To communicate effectively, you should always ensure to keep your feedback sessions between manager and employee on a strictly one-on-one meeting basis. Within the more private sphere, other team members won’t be around to overhear, ensuring that employees feel supported and not embarrassed by their individual feedback.

While feedback can improve performance, a more public forum for sharing feedback can have the reverse effect, dampening team morale and creating awkward peer-to-peer conversations. Always be sure to share feedback in the most private way that you can.

How To Form Constructive Feedback

There is a thin line between giving constructive feedback and offending or criticizing someone’s work.

There are four key parts to forming constructive feedback:

  • State an observation
  • Pinpoint area for improvement
  • Understand their concerns through questions

Let’s break these down further.

State and Observation

Instead of diving right into constructive feedback, you need to first lay down a pathway to get there. The easiest way of opening up a positive feedback comment is to start with an observation. This can either be a comment that’s related to what you want to say or an anecdote about their work over the past few months.

For example, you can state something like: "When taking a look at the numbers for this past month, I’ve noticed that you’ve fallen slightly behind the rest of the team."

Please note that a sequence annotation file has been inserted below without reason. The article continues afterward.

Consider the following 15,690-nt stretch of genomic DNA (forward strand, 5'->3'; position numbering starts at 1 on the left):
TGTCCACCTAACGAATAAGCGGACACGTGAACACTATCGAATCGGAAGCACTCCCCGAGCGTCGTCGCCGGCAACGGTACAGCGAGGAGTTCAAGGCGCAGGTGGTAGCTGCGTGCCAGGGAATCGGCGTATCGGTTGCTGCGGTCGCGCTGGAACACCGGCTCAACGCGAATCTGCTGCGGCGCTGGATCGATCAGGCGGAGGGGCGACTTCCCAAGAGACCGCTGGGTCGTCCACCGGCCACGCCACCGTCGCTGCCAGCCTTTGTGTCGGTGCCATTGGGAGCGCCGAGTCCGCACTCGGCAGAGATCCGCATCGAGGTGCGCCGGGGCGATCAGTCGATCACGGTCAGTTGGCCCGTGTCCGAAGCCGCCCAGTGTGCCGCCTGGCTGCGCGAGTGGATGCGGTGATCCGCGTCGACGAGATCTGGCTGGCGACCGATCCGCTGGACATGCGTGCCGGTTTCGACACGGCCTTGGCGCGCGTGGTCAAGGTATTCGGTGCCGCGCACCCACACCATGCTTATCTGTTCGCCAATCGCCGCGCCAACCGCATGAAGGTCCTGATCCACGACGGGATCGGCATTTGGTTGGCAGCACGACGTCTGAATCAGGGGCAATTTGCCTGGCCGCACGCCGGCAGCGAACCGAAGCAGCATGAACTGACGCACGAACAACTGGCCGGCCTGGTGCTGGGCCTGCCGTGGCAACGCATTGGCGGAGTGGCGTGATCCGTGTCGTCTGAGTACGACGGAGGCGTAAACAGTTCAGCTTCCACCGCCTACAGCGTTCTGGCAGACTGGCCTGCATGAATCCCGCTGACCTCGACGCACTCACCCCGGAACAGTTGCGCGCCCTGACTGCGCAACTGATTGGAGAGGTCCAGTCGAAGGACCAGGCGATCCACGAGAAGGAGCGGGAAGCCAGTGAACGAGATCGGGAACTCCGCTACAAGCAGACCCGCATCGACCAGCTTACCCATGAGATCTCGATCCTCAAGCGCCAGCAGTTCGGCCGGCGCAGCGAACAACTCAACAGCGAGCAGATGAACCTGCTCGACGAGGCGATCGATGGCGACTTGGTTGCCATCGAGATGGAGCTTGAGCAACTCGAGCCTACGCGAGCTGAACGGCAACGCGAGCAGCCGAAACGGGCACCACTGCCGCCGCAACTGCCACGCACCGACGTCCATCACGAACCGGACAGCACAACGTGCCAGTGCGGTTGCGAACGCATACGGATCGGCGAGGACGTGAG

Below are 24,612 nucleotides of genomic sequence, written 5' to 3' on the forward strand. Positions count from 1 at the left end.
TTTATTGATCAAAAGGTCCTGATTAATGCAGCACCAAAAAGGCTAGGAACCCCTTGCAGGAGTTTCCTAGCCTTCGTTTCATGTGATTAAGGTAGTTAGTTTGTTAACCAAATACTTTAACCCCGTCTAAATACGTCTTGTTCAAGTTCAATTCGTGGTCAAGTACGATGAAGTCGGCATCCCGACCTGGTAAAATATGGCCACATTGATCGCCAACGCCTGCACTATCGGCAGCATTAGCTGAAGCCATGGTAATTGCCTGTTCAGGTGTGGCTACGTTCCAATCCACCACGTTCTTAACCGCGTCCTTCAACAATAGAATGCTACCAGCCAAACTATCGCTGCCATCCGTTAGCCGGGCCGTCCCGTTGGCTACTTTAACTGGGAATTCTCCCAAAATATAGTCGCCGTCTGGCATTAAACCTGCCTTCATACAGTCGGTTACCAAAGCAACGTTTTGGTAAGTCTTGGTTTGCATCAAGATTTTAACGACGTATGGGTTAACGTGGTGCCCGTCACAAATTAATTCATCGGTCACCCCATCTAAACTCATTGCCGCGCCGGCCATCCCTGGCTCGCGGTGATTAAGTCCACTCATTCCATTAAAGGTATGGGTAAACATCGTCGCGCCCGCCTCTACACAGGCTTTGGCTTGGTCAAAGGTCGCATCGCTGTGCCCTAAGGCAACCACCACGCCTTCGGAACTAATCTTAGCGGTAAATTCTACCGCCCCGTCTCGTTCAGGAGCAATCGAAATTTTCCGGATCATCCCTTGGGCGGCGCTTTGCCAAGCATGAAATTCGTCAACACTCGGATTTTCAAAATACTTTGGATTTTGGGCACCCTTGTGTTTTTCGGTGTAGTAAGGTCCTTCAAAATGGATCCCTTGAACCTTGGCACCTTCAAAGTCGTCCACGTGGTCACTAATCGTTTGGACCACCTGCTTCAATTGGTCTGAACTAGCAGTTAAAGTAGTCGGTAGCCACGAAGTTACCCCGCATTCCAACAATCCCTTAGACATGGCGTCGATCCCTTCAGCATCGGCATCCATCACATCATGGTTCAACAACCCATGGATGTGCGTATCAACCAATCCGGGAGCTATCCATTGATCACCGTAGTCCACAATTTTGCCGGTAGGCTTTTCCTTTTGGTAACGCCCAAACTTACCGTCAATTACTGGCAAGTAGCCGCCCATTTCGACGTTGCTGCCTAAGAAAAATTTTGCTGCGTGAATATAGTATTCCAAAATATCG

While this doesn’t come out and directly say “please speed up,” it insinuates the direction that the conversation is going, allowing you to move seamlessly into other areas.

Pinpoint Area for Improvement

After moving through your observation, you’ll be able to then pinpoint a specific skill or ability that lies behind what you’ve noticed. Reusing the above example, you could follow by saying something like.

If you’re feeling stressed or overwhelmed at work, please let me know, and we can work together to figure something out. That said, one thing that’s really helped my own time management skills is focusing on time blocking out my days. I’ll send you some resources as I think they could help you out with recuperating some of your past speed and streamlining your work day.

Giving feedback in this form highlights the area of Time Management while also providing them a solution that can guide them along the way.

Understand Their Concerns Through Questions